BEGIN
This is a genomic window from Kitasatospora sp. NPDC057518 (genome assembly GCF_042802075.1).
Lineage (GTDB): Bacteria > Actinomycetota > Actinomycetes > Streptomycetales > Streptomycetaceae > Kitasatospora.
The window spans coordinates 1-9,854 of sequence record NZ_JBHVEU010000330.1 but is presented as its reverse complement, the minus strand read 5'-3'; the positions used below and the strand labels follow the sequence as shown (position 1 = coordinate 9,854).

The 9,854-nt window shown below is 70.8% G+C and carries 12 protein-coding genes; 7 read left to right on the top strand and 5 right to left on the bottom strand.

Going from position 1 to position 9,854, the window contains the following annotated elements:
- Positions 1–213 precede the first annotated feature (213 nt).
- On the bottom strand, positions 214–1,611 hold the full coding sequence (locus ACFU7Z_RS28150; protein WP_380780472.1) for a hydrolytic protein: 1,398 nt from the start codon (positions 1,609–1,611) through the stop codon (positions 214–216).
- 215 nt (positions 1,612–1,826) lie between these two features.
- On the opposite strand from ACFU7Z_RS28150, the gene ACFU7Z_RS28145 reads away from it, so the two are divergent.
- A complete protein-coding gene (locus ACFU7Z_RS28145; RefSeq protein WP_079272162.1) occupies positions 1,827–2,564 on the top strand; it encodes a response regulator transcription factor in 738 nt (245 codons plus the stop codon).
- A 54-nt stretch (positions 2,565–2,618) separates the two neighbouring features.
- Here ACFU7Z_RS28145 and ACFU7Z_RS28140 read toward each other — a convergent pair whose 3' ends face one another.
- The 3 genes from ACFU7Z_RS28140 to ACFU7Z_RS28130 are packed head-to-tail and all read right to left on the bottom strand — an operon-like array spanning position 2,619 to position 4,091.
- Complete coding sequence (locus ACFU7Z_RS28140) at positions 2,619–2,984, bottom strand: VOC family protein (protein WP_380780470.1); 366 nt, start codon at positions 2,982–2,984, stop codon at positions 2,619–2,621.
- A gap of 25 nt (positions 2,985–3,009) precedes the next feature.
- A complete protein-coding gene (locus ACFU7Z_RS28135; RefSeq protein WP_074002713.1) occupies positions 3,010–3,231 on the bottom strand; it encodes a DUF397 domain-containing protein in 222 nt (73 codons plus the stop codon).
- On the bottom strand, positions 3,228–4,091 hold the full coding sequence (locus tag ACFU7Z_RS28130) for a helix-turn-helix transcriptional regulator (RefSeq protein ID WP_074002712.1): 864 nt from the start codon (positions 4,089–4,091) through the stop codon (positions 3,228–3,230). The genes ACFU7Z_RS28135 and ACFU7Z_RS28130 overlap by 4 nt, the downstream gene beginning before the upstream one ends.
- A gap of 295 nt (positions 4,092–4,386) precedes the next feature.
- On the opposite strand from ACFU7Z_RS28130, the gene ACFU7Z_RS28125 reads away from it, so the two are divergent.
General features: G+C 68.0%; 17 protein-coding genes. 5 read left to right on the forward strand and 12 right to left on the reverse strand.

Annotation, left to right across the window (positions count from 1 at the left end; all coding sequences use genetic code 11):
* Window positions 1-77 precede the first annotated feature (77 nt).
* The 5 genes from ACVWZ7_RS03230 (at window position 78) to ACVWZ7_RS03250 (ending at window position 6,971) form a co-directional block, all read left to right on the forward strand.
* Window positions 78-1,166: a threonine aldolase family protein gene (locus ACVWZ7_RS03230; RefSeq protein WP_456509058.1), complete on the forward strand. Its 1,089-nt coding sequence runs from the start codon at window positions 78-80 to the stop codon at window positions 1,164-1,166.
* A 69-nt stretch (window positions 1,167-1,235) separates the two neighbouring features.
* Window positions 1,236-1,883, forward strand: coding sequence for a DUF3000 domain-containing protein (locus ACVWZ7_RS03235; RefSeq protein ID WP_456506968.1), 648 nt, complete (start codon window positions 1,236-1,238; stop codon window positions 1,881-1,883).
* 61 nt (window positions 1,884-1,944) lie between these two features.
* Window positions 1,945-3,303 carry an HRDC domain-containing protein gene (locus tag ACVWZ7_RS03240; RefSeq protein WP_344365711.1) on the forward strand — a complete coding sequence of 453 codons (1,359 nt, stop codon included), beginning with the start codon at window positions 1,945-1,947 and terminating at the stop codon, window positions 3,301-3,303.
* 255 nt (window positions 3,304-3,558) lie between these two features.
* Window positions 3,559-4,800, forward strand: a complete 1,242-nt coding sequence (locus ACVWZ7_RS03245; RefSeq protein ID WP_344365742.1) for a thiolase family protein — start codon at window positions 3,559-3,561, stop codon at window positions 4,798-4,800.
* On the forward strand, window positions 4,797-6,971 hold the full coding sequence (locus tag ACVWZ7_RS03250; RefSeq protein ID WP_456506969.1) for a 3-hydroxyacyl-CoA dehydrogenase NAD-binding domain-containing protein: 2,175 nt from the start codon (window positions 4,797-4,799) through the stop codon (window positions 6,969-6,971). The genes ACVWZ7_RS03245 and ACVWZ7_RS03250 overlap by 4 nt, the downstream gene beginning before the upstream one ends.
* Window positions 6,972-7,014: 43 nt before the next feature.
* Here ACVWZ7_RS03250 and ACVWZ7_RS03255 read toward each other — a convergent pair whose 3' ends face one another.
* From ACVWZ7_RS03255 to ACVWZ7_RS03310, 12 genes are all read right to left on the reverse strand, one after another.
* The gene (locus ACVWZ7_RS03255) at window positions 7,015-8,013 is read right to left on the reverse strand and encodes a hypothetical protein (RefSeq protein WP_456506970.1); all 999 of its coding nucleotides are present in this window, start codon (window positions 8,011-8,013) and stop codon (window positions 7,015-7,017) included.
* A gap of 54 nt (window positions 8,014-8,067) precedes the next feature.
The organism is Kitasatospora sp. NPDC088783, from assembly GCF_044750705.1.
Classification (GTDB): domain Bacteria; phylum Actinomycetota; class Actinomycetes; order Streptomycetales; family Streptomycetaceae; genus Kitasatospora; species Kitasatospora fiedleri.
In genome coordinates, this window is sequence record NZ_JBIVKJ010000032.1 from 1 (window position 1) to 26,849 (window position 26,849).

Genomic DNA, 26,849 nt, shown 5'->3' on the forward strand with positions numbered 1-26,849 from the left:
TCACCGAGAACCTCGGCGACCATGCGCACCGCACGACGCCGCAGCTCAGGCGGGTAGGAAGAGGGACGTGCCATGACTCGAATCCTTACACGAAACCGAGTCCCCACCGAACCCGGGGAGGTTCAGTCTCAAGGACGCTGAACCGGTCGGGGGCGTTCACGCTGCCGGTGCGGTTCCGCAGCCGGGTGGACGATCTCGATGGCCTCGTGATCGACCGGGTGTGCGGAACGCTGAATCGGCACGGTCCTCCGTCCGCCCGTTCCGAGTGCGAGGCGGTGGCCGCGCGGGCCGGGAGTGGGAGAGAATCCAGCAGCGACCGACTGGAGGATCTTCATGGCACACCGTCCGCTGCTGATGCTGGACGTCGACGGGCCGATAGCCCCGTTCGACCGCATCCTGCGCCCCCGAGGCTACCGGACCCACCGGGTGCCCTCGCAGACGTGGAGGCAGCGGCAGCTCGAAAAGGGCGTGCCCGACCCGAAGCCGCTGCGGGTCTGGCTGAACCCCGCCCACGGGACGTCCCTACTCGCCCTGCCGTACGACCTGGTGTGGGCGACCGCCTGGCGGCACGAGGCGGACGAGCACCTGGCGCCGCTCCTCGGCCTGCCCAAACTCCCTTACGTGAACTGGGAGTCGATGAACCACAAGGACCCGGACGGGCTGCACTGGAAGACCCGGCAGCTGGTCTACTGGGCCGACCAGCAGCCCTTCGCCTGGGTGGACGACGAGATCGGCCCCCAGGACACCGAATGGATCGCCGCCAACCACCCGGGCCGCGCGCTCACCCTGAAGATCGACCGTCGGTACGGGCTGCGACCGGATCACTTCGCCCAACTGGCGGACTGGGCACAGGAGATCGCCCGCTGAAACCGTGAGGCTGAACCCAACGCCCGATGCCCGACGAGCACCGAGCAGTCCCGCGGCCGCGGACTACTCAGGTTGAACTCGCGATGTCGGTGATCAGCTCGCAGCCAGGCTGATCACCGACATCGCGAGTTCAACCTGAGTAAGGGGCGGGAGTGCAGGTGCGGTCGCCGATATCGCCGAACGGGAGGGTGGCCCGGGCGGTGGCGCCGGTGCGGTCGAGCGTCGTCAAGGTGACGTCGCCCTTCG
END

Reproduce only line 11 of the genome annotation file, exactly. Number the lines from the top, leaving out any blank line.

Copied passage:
- A 54-nt stretch (positions 2,565–2,618) separates the two neighbouring features.